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Georgetown Law Center Study Illuminates the Disturbing “Adultification” of Black Girls by Adults with Authority

We’ve long known that black boys are seen as older than they are by those in authority, whereas white boys manage to be seen as “boys” well into their twenties (and even thirties), and that this particular manifestation of racial bias affects how black boys are punished for behavior and infractions that would, in white boys, be tolerated or excused because they’re “just kids.” A new study out of Georgetown shows that the same “adultification” is true for black girls.

In this study by the Georgetown Law Center on Poverty and Inequality, titled Girlhood Interrupted: The Erasure of Black Girls’ Childhood, researchers surveyed 325 adults from diverse racial and ethnic backgrounds, many of whom had a high school diploma or higher.

According to the Huffington Post’s Black Voices section, “adults believe that black girls seem older than white girls of the same age, and think that black girls need less nurturing, protection, support and comfort than white girls. It also found that people assume black girls are more independent, know more about adult topics and know more about sex than young white girls.” We’re talking about little girls from the ages of 5-14. Five to fourteen years old!

Why is this important? I mean, besides the fact that we have everyone from other parents, to teachers, to law enforcement officials transmitting the message that black girls are unworthy (or, at least, less worthy) of love, nurturing, and support? This affects how black girls are treated, accused, and punished legally.

The study clarifies what this means by starting with the special legal status that children enjoy:

“Children occupy a unique position in our public systems. Once treated as miniature adults, our perception of young people’s innocence and ongoing development has led, over time, to granting children leniency when determining the consequences of their behavior. The special legal status bestowed on youth, in particular, is based on a well-established understanding of children’s social and psychological development—that they should be held less responsible and culpable for their actions, and that they are capable, through the ongoing developmental process, of rehabilitation. These foundational legal and moral principles protect children from criminalization and extend safeguards that shield them from the harsh penalties levied on adults.”

Yet, even as far back as slavery, black children weren’t seen as innocents, even when compared to “miniature adult” white children. The study discusses the fact that child slaves were put to work as young as 2 or 3 years old. They were “[s]ubjected to much of the same dehumanization suffered by Black adults, Black children were rarely perceived as being worthy of playtime and were severely punished for exhibiting normal child-like behaviors.”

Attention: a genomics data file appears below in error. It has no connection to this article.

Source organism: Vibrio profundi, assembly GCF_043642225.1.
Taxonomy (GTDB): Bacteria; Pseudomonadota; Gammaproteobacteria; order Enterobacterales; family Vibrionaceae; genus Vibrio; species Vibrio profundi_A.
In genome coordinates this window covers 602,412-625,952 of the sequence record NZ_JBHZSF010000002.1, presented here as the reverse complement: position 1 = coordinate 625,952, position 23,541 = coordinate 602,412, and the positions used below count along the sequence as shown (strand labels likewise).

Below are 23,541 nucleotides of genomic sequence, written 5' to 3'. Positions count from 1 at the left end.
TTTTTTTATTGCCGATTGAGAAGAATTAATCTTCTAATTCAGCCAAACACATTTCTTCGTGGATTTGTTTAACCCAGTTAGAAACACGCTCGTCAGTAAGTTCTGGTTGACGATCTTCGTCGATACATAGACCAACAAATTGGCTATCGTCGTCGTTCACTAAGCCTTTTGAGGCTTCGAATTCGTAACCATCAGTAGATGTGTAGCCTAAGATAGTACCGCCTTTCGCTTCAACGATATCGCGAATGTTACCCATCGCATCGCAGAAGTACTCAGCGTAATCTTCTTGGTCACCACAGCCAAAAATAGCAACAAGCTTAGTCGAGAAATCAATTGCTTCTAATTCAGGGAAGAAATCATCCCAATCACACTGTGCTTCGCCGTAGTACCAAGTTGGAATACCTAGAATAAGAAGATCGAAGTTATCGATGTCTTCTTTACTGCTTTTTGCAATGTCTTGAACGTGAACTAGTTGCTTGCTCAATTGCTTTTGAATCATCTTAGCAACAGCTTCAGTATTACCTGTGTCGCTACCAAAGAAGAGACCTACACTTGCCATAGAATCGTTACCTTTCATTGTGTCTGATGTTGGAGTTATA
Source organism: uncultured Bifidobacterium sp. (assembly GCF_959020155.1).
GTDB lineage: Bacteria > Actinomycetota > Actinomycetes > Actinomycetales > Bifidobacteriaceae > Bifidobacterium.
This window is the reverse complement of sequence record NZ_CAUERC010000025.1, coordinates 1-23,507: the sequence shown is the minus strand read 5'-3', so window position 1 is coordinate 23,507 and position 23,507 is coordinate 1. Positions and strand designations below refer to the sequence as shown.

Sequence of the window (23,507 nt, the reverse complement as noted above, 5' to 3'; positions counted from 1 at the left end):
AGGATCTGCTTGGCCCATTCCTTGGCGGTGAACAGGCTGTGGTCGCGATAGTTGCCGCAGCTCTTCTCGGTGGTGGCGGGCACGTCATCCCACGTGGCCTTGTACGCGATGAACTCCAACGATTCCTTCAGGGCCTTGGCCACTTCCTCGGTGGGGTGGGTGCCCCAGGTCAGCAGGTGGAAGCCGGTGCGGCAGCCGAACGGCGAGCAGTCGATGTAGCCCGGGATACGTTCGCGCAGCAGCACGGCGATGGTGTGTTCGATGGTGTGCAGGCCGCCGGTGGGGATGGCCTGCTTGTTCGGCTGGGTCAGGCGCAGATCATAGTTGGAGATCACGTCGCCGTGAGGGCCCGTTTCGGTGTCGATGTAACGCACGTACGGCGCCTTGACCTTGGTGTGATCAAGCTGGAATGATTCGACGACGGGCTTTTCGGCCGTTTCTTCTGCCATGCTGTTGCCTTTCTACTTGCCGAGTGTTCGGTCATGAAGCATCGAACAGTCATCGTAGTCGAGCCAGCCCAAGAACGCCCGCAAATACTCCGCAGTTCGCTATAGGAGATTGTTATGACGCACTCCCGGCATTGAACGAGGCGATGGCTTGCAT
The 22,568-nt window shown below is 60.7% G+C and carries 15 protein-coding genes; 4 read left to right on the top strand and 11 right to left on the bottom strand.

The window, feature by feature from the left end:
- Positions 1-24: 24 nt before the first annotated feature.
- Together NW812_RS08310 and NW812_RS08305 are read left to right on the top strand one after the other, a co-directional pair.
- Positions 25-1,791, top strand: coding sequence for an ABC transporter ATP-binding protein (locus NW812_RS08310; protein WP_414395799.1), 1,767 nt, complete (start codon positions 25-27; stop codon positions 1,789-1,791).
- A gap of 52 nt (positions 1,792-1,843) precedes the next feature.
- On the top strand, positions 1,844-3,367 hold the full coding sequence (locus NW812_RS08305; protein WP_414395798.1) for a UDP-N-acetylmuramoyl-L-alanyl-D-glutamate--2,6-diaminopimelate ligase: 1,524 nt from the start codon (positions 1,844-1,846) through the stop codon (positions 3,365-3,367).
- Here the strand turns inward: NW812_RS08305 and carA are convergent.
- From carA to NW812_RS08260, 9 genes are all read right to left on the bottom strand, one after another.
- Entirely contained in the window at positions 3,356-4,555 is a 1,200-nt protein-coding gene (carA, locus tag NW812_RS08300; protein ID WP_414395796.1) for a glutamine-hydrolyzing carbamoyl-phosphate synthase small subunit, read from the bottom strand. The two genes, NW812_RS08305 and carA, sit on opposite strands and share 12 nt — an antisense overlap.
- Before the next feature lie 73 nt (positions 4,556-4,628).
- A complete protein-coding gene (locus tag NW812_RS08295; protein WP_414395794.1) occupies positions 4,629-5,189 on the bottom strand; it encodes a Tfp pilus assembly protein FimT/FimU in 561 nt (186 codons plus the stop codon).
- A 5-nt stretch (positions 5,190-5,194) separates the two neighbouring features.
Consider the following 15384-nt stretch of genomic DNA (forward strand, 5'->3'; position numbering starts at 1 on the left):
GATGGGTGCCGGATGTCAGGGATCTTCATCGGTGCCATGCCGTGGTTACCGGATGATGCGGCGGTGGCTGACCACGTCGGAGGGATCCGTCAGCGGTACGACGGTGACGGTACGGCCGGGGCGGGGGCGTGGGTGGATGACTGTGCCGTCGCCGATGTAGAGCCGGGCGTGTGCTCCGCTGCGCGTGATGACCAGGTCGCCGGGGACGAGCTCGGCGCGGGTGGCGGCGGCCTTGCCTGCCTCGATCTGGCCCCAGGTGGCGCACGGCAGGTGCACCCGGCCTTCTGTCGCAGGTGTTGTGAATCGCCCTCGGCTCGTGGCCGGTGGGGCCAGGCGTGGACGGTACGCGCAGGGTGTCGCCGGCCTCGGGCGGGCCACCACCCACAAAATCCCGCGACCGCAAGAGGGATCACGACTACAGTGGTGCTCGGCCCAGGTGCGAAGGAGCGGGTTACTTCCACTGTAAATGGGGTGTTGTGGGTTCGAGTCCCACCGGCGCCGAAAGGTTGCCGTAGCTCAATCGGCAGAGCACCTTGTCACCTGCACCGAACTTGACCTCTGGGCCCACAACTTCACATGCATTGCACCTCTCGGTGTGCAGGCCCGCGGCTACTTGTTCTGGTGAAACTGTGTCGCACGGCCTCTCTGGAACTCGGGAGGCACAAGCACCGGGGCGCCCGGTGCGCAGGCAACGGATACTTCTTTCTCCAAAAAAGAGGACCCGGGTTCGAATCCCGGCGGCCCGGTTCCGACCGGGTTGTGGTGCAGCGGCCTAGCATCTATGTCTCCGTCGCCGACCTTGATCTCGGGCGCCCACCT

Fast forward to the present day, and black girls:

  • are five times more likely to be suspended as white girls and twice as likely to be suspended as white boys
  • account for 28% of referrals to law enforcement and 37% of arrests, even though they make up less than 16% of the female school population
  • are almost three times more likely than white girls to be referred to the juvenile justice system and 20% more likely to be charged with a crime

It is heartbreaking to know that little black girls are being handicapped in this way before they even have a chance to define themselves. It’s a bias that we have to fight at all levels. I would encourage anyone reading this to check out the Georgetown report in full. It’s in layperson’s terms, so it’s an easy, if harrowing read.

Whether you’re a parent, a leader in a community organization like the Girl Scouts, a teacher, a school administrator, or in law enforcement, we all have a part to play in ensuring that all children are protected, nurtured, educated, and guided toward being healthy, fully-developed adults. Our country cannot achieve its fullest potential if we continue to allow racism to inform how we treat a significant portion of our children.

(via Boing Boing, image: Shutterstock)

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